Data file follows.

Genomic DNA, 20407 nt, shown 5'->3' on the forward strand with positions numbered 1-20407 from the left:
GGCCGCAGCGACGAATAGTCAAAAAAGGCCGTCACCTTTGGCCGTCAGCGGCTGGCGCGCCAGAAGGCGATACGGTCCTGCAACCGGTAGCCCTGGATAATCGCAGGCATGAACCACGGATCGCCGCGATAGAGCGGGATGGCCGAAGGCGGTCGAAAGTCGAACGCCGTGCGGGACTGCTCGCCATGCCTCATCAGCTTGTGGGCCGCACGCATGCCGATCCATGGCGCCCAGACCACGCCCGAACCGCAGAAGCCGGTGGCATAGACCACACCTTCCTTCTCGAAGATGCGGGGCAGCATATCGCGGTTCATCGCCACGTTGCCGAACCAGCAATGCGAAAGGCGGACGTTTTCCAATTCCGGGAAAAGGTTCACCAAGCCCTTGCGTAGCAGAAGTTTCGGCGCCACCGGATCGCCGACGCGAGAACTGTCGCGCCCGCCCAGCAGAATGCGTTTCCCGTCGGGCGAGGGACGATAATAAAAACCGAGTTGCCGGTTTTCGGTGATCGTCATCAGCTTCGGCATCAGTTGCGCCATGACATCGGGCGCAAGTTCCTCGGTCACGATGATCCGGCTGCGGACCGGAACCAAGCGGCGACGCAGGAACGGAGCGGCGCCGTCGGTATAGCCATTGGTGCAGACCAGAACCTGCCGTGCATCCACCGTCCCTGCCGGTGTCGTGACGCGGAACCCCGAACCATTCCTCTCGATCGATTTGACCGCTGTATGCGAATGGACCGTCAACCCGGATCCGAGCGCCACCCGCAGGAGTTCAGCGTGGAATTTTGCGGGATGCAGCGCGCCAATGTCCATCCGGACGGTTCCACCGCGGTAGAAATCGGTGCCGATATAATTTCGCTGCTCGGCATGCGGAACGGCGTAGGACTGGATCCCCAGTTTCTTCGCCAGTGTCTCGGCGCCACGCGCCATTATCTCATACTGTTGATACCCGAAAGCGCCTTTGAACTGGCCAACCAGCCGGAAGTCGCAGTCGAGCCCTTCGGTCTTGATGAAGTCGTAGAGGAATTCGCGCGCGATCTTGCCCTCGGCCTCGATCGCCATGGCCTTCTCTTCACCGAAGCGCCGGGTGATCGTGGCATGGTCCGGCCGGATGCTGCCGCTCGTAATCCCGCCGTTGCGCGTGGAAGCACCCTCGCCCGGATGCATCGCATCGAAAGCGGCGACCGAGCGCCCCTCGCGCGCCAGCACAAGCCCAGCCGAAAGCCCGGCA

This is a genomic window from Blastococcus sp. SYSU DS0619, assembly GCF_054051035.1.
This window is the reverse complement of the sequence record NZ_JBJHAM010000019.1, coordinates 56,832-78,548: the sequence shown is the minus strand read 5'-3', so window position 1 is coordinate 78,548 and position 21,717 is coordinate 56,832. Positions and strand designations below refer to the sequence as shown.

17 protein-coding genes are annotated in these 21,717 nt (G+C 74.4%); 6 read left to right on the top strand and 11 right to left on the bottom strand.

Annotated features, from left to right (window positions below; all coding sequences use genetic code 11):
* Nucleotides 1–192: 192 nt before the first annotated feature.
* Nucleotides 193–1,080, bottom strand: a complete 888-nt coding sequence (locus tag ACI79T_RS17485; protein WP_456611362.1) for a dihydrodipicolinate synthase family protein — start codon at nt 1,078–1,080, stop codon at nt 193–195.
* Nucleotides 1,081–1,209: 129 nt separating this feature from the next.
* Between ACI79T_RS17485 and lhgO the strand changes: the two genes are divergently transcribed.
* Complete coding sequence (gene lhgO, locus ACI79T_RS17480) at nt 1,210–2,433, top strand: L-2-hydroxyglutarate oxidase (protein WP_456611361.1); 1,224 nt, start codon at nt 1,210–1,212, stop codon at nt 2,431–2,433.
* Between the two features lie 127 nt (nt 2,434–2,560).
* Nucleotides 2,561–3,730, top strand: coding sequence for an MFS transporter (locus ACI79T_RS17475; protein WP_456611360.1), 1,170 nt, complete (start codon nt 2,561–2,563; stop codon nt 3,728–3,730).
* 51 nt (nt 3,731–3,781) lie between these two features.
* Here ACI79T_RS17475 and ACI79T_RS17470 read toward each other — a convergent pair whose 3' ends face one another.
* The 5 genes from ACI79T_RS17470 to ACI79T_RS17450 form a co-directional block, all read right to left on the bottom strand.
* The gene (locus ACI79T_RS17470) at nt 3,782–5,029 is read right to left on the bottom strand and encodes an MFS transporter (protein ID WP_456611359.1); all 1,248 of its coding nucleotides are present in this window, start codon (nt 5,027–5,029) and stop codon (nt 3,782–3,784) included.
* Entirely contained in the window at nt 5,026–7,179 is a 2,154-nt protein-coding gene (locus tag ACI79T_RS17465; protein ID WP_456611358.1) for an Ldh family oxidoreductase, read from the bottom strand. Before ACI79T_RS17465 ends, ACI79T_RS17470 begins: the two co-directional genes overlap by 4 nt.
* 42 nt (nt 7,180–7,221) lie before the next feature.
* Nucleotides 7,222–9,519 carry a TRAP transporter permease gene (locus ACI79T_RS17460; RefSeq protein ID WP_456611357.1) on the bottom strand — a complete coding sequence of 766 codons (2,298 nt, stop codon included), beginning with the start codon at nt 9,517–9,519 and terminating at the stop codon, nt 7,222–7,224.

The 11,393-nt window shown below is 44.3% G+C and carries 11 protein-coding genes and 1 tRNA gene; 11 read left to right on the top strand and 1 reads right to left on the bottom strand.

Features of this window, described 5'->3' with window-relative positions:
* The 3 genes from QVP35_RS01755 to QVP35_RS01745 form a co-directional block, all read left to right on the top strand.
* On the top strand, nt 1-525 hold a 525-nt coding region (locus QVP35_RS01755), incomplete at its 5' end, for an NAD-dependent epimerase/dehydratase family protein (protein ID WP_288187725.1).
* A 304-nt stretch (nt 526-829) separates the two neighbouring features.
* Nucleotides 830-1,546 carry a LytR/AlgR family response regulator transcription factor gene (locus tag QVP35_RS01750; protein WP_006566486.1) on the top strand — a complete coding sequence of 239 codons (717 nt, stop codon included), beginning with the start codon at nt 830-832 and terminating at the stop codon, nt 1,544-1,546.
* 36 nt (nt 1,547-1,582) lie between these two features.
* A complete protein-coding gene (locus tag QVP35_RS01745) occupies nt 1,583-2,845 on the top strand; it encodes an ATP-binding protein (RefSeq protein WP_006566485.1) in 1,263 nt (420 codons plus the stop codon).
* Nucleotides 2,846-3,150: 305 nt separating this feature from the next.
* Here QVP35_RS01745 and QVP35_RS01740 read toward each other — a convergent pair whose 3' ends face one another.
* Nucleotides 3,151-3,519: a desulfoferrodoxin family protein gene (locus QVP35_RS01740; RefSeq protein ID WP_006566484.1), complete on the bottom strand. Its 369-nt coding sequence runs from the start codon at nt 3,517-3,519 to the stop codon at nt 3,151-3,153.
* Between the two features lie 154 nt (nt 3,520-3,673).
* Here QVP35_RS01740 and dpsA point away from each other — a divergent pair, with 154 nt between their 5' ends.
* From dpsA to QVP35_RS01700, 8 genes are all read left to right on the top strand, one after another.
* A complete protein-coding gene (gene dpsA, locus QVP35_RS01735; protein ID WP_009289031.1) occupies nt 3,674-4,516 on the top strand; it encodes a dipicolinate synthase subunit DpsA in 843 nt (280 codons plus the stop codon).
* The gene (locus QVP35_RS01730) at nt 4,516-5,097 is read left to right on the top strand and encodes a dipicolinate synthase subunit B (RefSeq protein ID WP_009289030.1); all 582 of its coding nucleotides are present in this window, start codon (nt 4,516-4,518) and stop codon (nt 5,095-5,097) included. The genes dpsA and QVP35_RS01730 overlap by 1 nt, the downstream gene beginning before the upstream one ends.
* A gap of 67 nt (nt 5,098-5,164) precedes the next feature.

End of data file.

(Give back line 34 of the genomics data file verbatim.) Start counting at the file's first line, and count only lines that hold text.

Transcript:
* From dpsA to QVP35_RS01700, 8 genes are all read left to right on the top strand, one after another.